GIGOT: All right, let's finish up with, Dan, Michael Cohen --


GIGOT: -- the raid on Trump's office by the special council, at the -- by the southern district of New York at the request of the special counsel. What does that tell us about the probe?

HENNINGER: Well, I think it tells us that the probe -- something must be going on here deeper than looking up files on these two porn actresses. I'm very concerned about this, Paul, because I think, related to it is the fact that the president has been having such a hard time finding Washington lawyers to represent him. And listen, these are guys who will represent anybody. And so the president, I think, is becoming dangerously isolated as the probe gets tighter and tighter. He's only got two or three people working for him in Washington. His personal lawyer, Michael Cohen, is now off the table and talking to the prosecutor. I think the president is in a tough spot right now.

GIGOT: It's a big vulnerability, Bill, isn't it? Briefly.

MCGURN: It is. And I think it's an outrage that they did this. Joe DiGenova was on TV the other night, former U.S. attorney. He was asked, come on, Joe, didn't you raid a lawyer's office at one time. He said, not one, never. It's a big step. And unpopular clients deserve their rights too. That's one of the lessons of law.

GIGOT: All right. Still ahead, House Speaker Paul Ryan announcing his retirement after 20 years in Congress. Karl Rove on his legacy and the potential midterm election fallout, next.


REP. PAUL RYAN, R-WISC., SPEAKER OF THE HOUSE: I will be retiring in January, leaving this majority in good hands with what I believe is a very bright future.





RYAN: When I took this job, one of my conditions was that we aim high, that we do big things, that we fashion an agenda, that we run on that agenda, that we win an election, and then we execute that agenda. I am so proud that that is exactly what we have done and what we are doing right now.


GIGOT: House Speaker Paul Ryan announced this week that he won't seek re-election in November and will leave Congress in January after 20 years.

I spoke to 'Wall Street Journal' columnist and former Bush adviser, Karl Rove, earlier about what Ryan's retirement means for the GOP.


GIGOT: Karl Rove, welcome.

Paul Ryan saying he's not going to run for re-election. You said this week that it was a blow to Republicans. Why?

KARL ROVE, COLUMNIST: Well, first of all, because of his leadership. I mean, he came into a fractious caucus and was the one person with the moral authority to unite all the wings and all the disparate groups of the party and make them move raggedly together in the House. Second of all, he's a man of tremendous principle who has helped the Republican Party embrace pro-growth economic policies, whether it be tax reform or trade are or regulatory relief. And what he did as the Budget Committee chairman to educate his fellow Republicans as to the necessity of entitlement reform and then helping them come to grips with how they could explain it to the American people was extraordinary leadership --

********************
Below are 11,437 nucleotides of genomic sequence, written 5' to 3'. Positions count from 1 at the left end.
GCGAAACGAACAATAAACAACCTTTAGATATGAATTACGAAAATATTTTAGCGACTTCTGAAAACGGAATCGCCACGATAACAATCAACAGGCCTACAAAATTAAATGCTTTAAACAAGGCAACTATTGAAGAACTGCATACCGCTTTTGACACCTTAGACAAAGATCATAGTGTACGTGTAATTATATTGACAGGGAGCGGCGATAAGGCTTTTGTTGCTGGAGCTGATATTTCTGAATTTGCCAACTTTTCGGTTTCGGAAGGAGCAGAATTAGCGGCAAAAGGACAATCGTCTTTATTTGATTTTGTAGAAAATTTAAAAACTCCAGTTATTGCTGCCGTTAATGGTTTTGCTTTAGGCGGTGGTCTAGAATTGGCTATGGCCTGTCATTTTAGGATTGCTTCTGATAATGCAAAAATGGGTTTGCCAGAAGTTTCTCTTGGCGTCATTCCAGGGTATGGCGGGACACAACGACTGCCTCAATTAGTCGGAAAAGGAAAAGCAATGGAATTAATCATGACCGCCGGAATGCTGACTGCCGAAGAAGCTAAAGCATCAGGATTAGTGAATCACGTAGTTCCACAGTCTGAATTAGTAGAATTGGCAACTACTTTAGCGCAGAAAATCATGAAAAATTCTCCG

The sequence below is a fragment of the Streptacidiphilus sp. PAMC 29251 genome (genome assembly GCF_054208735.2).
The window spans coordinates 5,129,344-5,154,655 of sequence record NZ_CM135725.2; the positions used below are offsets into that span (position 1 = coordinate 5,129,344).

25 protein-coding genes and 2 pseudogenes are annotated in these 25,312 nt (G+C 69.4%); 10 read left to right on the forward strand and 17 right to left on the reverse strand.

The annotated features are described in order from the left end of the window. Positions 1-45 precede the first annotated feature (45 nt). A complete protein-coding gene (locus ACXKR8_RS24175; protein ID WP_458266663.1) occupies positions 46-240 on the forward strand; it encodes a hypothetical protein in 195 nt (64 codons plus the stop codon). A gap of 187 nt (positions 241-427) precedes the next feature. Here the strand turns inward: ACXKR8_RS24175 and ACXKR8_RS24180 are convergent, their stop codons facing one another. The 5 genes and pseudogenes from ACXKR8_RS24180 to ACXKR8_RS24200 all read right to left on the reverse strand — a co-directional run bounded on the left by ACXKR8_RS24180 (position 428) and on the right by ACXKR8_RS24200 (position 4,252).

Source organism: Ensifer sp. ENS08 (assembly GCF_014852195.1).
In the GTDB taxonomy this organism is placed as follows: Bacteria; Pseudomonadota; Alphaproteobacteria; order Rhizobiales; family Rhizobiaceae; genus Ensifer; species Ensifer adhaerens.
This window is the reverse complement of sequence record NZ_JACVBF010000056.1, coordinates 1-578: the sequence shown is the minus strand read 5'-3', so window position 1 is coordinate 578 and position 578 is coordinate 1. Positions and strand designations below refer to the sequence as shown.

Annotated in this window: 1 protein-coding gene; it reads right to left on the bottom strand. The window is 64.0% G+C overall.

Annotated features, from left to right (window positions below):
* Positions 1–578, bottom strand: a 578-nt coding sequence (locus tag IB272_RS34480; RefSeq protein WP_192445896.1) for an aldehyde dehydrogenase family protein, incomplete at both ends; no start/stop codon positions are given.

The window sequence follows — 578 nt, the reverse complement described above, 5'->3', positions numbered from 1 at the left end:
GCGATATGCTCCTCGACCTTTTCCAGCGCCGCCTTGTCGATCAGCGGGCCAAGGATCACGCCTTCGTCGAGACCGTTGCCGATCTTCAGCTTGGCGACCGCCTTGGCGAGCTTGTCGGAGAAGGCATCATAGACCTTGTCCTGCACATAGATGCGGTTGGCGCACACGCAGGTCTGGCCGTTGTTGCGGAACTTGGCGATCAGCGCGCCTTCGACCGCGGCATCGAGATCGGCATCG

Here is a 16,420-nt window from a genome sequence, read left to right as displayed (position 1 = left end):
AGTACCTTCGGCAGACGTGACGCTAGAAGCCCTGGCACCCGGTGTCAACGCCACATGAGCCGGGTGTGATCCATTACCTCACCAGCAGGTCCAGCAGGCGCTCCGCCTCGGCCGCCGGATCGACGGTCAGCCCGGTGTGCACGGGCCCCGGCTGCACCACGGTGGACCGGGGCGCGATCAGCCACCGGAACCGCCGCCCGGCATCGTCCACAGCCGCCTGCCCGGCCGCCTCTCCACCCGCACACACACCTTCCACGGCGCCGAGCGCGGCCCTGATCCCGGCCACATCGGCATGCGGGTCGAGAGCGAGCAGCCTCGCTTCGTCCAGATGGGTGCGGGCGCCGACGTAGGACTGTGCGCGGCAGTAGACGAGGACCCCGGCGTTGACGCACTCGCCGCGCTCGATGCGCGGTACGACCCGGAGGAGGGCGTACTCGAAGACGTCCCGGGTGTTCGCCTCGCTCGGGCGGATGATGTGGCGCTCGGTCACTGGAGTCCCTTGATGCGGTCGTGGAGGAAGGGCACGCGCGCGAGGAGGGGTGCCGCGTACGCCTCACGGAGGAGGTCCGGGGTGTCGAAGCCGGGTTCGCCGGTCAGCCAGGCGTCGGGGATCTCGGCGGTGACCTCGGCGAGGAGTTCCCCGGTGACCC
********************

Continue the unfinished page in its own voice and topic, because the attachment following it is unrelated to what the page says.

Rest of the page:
GIGOT: But let's talk --

ROVE: -- and will be sorely missed.

GIGOT: Let's talk about that because I think you have to say tax reform, big victory, enormous success. But on the budget stuff, they didn't get entitlement reform done. He got it through the House on Medicaid and got it through the House on Obamacare, but he couldn't get it through Congress. So that's a failure on the chalkboard.

ROVE: Well, but you know what, I wouldn't attribute the failure of the Senate to pass it to Paul Ryan's responsibility. He's the leader of the House. I'm sorry the Republicans in the Senate didn't take it up. We always knew that it was going to be difficult to get it done there. But they got it through the House, and that was his principle responsibility. And the pressure will be on in the years ahead. We're going to look back, in my opinion, 10 years from now and find that we have made reforms and entitlements in this country that spring from the work that Paul Ryan patiently did on the Budget Committee and the Ways and Means Committee and as speaker. And you've got to start somewhere, and he got a lot more progress than I would have anticipated by getting the House rallied behind it and get it through the House and on to the Senate.

GIGOT: OK. I want to talk about his dealings with Donald Trump. Because, you know, Ryan kind of gets it from both sides. On the one hand, some on the right say, you criticized Trump too much, you weren't helpful enough. People on the left say, look, you should have denounced Trump, you should have said that he's unfit to be president, and not work with him. How do you think he handled Trump?